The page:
*"Light Makes Right"*

August 26, 1992

Volume 5, Number 2

Compiled by

All contents are copyright (c) 1992, all rights reserved by the individual authors

Archive locations: anonymous FTP at
ftp://ftp-graphics.stanford.edu/pub/Graphics/RTNews/,

wuarchive.wustl.edu:/graphics/graphics/RTNews, and many others.

You may also want to check out the Ray Tracing News issue guide and the Mother of all Ray Tracing Pages.

- Introduction - SIGGRAPH roundtable, etc
- New People, New Addresses, etc
- BSP Traversal Errata, by Kelvin Sung
- The Art of Noise, by Steve Worley
- Ray Tracing Roundup, by Eric Haines
- Graphics Gems III Residency Mask errata, by Joe Cychosz
- Any Future for Efficiency Research?, by Eric Haines
- NuGrid Update, by Mike Gigante

- Spline Patch Ray Intersection Routines, by Sean Graves
- Xdart, from Mark Spychalla
- 4D Space Viewing Software, by Steve Hollasch
- BYU Modelling and Visualization Package - Free Demo, by Stacey D. Son
- New Radiosity Program Available, by Guy Moreillon
- Optics Lab Information, by Anthony Siegman
- Ray Tracing (or Casting) Applications, by Tom Wilson
- Goofy (?) Idea, Gary McTaggart
- Constant Time Ray Tracing, by Tom Wilson, Eric Haines, Brian Corrie, and Masataka Ohta
- VLSI for Ray Tracing, by Kenneth Cameron, George Kyriazis, Peter De Vijt, Jon Leech, Sam Uselton, Thierry Priol, and "Dega Dude"
- The Moon Revisited, by Tom Duff
- Soft Shadow Ideas, compiled by Derek Woolverton
- Book Announcement: Multiprocessor Methods for Computer Graphics Rendering, by Scott Whitman

As usual, SIGGRAPH was fun this year. Ray tracing is becoming fairly common, with many rendering packages having it available. The idea of saving each ray intersection tree at each pixel is spreading: Intergraph has had this for years, and now TDI has added it to their renderer (see Sequin & Smyrl, SIGGRAPH '89, for the basic technique). We'll undoubtedly see more of this in years to come, given that main memory is increasing much faster than screen resolution.

My favorite product was Fractal Painter, which is the most paint-like paint program I've seen yet. Nothing to do with ray tracing, but it was cool...

One interesting business has arisen in the past year or so: selling digitized models. Viewpoint Animation Engineering has a nice glossy catalog of models ranging from pterodactyls to spinal cords to eighteen wheelers (and I dare you to render a scene with all three). At the show they were giving out demo disks of Al Capone related datasets: a '32 Packard, a violin case, a tommygun, an antique lamp, and a cartoon Al. No normals per vertex (it's unclear if their other models have these or not) and no normal per polygon (most polygons were consistently one way, though I found a few were reversed - ugh). Prices listed are in the hundreds of $$$, but these seem fairly variable, partially depending on your use: one folder puts various vehicles at $300-$500 a piece, but another folder offered 20 vehicles for $395 total. You figure it out: call them at 1-800-DATASET. They also do custom digitizing, running around $1000 per model. Another company that sells 3D models (primarily architectural related items, geographic data, and people) and does digitizing is Acuris at 415-329-1920.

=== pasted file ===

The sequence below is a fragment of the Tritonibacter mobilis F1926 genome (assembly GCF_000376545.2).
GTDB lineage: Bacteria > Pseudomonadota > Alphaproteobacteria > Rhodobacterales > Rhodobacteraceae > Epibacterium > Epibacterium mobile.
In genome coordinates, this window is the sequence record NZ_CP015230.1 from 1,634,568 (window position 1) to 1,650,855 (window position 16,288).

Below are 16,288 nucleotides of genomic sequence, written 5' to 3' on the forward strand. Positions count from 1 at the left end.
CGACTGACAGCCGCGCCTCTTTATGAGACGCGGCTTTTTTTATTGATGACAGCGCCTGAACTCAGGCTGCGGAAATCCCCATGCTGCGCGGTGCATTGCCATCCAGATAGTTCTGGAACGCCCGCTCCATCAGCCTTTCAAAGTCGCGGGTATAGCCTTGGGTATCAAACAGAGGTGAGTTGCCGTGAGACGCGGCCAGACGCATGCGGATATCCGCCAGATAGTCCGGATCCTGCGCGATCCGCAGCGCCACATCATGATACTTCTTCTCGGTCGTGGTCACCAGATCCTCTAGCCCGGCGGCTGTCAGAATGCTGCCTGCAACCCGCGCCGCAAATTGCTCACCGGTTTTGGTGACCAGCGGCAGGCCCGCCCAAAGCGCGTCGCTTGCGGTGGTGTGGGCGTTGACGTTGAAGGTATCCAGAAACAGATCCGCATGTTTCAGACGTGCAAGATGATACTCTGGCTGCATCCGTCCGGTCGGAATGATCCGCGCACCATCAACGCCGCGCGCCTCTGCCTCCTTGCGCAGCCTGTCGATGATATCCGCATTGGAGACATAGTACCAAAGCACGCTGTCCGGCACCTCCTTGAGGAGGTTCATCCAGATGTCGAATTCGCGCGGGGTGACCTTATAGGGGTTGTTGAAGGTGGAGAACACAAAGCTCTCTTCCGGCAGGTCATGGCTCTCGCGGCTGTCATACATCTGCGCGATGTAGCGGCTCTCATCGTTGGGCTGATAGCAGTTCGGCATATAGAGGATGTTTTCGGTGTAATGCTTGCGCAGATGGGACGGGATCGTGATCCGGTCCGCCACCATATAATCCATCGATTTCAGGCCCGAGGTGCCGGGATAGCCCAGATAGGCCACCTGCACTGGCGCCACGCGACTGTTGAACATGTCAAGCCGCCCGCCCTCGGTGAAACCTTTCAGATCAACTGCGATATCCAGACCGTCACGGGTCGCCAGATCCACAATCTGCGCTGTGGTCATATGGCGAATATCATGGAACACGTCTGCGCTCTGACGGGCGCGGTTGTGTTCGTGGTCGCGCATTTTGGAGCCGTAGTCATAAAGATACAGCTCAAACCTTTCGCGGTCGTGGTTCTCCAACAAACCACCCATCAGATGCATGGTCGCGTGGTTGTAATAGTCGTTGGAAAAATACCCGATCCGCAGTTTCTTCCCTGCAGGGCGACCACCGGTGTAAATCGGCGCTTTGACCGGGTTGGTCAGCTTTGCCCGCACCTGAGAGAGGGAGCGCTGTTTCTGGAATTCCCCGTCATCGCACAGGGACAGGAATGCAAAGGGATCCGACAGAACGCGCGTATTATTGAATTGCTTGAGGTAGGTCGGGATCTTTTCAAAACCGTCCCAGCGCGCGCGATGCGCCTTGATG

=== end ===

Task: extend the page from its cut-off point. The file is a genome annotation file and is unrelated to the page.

Graphics Gems III is out, and contains some nice tidbits on ray tracing and many other topics. I particularly like Ben Trumbore's gem for computing tight bounding volumes for quadrics and tori. There are some truly gem-like, sharp thoughts, like Andrew Woo's clever method of avoiding epsilon problems when using shadow maps. Plus lots of other great stuff. And at last, you can find out what the Gems III code on princeton.edu:/pub/Graphics/GraphicsGems/GemsIII actually does! Gems IV will be edited by Paul Heckbert, and is due out in two years. Academic Press would like to have one out every year, but the editors felt that this might lead to diminishing overall quality.

One of my recent discoveries in Graphics Gems II (reprinted in Gems III) is Steve Hollasch's set of macro routines for vector manipulation. They're easy to overlook, but quite compact and useful: two of them (Vec2Op and Vec3Op) replaced dozens of macros in our old vector manipulation macro library. Check them out! The Gems series is interesting in that there is a lot of knowledge crammed into each book, and it sometimes takes a little exploration to find (or stumble upon) some of the wonderful ideas and tricks therein.

Two nice things have been happening in ray tracing over the past year. One is that wuarchive.wustl.edu:/graphics/graphics has become a good collection site for various graphics information. It includes Radiance, a good chunk of the NCSA programs, many object databases, 31 megs of ray-tracing stuff and the milton.u.washington.edu virtual worlds archive. wuarchive recently got a new drive, which allowed the graphics archive to hop to over 300 megs. Write to George Kyriazis (kyriazis@rdrc.rpi.edu), who is maintaining the graphics area, if you see something that's old or missing.

The other trend is that Rayshade is becoming a testbed for other researchers' efficiency schemes. Erik Jansen (fwj@duticg.tudelft.nl) and Wim de Leeuw have made their BSP traversal code publicly available (see RTNv5n1), Mike Gigante plans on releasing his NuGrid code as soon as his research paper is accepted, and there is one researcher who has implemented Arvo & Kirk's 5D scheme using Rayshade as a base. This is a wonderful development, in that good code for various efficiency schemes for one ray tracer are becoming available and so can be used as the basis for meaningful timing tests. Such things as simulated annealing may become easier to explore, since a variety of interchangeable efficiency schemes will become commonly available.